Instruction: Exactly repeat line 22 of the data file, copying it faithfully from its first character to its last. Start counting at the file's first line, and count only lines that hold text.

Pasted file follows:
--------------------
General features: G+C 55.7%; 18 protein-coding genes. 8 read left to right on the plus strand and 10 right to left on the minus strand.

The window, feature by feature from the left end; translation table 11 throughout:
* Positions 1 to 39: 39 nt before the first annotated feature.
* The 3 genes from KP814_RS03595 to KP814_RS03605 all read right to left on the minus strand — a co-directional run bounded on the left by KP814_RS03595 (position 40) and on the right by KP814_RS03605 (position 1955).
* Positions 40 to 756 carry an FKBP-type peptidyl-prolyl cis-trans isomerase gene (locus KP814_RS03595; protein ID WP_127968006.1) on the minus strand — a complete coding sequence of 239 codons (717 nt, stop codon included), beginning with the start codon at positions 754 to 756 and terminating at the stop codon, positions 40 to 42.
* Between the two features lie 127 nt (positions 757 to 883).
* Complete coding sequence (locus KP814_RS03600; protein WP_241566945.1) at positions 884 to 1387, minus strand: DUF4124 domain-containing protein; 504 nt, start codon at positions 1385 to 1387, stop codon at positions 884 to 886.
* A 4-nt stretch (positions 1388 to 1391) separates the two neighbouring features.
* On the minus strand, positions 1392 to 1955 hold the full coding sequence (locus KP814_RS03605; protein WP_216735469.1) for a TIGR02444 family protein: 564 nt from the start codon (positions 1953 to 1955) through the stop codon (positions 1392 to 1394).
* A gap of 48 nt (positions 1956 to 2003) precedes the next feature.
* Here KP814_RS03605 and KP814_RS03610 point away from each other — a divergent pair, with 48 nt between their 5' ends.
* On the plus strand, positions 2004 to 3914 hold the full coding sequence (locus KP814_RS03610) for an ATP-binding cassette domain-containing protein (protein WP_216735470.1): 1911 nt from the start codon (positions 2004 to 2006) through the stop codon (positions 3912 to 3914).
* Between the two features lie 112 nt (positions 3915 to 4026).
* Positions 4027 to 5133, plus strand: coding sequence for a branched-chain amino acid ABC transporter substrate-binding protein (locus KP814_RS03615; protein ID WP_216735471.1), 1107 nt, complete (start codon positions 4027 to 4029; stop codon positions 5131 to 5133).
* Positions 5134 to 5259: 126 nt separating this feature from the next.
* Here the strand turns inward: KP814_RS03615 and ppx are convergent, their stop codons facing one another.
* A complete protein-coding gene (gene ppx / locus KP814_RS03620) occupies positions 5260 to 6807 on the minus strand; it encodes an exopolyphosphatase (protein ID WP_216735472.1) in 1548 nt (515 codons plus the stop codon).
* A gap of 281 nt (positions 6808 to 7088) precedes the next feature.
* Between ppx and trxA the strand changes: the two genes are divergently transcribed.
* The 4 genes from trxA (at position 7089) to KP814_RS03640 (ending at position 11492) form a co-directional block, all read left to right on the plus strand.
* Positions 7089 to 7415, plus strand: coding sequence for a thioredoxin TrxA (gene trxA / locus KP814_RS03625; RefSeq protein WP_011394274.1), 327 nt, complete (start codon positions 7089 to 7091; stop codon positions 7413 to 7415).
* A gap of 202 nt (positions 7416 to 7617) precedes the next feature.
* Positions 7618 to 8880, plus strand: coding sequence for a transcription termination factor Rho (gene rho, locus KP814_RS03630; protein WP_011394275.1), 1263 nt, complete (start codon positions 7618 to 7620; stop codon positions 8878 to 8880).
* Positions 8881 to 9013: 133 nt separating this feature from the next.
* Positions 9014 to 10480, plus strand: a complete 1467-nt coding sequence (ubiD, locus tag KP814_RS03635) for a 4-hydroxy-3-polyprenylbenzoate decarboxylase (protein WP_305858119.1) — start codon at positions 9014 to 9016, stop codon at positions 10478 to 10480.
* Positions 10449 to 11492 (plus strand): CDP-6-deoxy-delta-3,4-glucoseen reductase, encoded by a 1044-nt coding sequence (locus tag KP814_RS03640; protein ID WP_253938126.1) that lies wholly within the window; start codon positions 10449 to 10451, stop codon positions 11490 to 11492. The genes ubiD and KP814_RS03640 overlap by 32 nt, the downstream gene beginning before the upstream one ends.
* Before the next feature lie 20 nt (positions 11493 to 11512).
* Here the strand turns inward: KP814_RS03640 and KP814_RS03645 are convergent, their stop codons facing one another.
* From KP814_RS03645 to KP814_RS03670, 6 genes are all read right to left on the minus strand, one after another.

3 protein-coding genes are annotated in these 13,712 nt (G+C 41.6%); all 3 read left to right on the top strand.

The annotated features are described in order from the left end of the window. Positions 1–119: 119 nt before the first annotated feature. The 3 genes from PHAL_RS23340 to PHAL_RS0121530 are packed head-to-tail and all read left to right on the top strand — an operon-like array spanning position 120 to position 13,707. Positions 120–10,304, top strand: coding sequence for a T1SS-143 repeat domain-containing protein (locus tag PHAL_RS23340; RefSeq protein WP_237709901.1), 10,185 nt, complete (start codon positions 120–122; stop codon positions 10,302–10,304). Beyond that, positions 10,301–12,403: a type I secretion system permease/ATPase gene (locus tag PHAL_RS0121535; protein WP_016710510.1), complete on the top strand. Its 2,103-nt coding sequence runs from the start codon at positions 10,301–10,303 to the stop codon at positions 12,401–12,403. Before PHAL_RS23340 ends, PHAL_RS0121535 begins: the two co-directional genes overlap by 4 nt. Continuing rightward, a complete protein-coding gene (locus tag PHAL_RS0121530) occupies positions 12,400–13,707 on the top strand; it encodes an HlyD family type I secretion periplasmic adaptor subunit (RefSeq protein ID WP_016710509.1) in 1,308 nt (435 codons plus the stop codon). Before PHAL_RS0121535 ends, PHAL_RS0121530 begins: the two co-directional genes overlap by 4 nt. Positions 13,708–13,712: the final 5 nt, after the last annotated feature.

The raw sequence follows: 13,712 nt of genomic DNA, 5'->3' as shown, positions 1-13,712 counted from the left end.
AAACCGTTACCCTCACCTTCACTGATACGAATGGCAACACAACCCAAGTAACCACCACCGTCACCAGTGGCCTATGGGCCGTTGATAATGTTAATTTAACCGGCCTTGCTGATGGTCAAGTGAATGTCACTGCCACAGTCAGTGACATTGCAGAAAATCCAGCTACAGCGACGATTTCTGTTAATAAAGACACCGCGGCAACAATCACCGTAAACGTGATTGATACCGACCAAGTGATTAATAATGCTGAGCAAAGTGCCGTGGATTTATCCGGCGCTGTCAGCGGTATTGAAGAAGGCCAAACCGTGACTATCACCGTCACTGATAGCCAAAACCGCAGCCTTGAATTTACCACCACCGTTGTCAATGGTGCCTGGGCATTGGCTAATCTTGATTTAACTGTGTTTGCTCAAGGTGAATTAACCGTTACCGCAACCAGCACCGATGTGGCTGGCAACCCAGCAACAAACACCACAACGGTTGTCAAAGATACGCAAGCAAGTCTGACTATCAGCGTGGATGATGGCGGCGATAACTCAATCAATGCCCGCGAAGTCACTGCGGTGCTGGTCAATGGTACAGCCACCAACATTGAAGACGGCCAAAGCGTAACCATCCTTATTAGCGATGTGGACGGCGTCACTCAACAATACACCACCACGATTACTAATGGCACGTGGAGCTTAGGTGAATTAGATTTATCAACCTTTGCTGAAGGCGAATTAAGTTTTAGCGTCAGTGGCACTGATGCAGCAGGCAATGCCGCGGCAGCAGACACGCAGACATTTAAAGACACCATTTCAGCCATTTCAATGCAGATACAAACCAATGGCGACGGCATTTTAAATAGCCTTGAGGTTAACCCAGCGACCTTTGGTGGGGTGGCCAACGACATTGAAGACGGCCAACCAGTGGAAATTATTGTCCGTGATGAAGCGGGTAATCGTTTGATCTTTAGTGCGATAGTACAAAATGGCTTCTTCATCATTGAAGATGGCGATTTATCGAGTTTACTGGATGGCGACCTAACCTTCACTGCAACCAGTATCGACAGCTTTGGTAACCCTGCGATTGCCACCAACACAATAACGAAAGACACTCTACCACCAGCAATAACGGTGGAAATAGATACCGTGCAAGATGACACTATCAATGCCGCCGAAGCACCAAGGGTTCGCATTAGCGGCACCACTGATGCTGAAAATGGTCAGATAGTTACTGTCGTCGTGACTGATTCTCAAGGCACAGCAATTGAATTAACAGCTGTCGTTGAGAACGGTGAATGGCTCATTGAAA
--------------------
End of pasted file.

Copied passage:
* A gap of 202 nt (positions 7416 to 7617) precedes the next feature.